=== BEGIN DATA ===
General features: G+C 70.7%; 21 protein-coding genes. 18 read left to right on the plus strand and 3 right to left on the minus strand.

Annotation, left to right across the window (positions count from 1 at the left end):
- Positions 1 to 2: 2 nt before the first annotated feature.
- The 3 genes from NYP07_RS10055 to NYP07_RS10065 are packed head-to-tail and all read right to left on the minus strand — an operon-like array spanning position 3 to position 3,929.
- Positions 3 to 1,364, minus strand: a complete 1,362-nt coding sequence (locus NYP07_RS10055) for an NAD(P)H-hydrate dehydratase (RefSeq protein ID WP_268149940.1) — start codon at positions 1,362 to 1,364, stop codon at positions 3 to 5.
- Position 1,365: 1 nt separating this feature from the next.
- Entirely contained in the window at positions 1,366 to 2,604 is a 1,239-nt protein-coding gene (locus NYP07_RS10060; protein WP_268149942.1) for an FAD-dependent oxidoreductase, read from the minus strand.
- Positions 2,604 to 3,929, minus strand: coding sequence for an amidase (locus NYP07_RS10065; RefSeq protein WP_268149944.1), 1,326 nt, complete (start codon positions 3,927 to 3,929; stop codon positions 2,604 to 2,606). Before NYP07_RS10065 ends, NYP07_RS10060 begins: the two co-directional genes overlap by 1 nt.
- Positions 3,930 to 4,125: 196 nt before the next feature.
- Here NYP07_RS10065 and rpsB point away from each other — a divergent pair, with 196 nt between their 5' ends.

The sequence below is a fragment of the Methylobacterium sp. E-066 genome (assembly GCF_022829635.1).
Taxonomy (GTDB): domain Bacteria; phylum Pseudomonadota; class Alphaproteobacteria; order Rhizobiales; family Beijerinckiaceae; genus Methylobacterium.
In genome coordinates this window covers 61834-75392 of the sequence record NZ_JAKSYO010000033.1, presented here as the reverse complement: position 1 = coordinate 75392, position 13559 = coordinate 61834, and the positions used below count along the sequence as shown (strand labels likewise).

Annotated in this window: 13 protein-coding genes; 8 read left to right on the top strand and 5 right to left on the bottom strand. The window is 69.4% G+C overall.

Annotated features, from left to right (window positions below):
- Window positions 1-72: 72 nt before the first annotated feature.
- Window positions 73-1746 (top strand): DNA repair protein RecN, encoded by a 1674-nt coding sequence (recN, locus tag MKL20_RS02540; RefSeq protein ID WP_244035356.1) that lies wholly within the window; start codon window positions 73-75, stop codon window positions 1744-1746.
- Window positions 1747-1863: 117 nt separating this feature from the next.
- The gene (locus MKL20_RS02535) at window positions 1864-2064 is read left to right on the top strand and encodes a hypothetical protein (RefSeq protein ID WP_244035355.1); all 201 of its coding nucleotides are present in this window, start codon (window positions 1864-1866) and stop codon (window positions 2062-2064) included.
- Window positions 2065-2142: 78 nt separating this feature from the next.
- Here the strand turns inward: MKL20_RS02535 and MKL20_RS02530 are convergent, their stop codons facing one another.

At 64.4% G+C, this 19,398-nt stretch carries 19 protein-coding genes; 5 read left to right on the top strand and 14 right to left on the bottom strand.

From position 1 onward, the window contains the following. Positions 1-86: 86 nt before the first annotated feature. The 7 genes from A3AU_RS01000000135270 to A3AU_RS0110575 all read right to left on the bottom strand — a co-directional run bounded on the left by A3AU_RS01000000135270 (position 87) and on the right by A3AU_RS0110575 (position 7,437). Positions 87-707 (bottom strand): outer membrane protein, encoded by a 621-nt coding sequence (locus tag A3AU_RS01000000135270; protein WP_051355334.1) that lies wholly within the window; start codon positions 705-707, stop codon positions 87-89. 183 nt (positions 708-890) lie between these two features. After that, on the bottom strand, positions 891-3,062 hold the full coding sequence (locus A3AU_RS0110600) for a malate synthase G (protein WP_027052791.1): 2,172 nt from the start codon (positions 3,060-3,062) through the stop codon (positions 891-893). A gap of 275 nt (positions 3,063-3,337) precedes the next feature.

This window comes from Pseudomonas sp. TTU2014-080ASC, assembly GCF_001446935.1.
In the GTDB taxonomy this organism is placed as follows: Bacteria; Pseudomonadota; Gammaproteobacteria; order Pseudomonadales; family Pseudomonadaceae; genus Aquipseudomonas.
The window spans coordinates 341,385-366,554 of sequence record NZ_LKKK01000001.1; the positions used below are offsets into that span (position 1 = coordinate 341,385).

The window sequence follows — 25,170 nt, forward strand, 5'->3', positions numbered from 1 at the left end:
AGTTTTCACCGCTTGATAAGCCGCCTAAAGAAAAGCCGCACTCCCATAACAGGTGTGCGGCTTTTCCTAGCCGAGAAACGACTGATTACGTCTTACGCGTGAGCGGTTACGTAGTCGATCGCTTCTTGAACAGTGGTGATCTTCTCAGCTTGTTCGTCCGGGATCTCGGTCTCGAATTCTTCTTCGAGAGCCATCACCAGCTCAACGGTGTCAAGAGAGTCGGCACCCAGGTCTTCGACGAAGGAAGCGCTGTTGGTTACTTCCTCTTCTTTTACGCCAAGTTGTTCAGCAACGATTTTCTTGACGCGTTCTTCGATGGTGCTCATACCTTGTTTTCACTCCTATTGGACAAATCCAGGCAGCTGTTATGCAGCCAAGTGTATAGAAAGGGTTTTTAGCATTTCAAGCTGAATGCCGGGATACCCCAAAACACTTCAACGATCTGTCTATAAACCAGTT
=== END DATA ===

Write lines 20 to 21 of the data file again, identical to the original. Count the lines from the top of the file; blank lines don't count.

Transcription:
- Window positions 2065-2142: 78 nt separating this feature from the next.
- Here the strand turns inward: MKL20_RS02535 and MKL20_RS02530 are convergent, their stop codons facing one another.